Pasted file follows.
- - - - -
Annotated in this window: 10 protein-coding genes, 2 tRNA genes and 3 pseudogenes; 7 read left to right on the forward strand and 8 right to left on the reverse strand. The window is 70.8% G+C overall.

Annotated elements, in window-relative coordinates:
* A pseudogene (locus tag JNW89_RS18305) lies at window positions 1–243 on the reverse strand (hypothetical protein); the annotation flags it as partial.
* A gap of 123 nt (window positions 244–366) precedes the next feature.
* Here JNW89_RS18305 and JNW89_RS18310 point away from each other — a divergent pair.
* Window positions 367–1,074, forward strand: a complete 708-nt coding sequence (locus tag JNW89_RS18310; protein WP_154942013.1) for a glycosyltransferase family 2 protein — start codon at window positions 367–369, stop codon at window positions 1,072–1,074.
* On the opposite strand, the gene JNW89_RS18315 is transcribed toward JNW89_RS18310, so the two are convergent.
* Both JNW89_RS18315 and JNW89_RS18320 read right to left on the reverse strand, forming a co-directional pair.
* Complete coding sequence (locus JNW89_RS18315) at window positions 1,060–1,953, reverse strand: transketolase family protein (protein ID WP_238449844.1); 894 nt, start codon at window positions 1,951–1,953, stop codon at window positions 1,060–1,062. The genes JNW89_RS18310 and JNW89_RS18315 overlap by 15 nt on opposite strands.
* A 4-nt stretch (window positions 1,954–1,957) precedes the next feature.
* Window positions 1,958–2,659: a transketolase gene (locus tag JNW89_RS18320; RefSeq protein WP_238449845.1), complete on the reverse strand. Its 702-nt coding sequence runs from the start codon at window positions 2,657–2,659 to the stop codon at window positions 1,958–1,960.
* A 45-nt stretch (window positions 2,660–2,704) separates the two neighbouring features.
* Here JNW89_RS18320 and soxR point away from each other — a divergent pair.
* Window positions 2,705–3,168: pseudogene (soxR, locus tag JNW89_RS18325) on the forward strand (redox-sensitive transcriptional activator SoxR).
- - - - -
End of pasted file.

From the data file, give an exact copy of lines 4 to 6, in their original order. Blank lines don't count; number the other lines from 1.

* A gap of 123 nt (window positions 244–366) precedes the next feature.
* Here JNW89_RS18305 and JNW89_RS18310 point away from each other — a divergent pair.
* Window positions 367–1,074, forward strand: a complete 708-nt coding sequence (locus tag JNW89_RS18310; protein WP_154942013.1) for a glycosyltransferase family 2 protein — start codon at window positions 367–369, stop codon at window positions 1,072–1,074.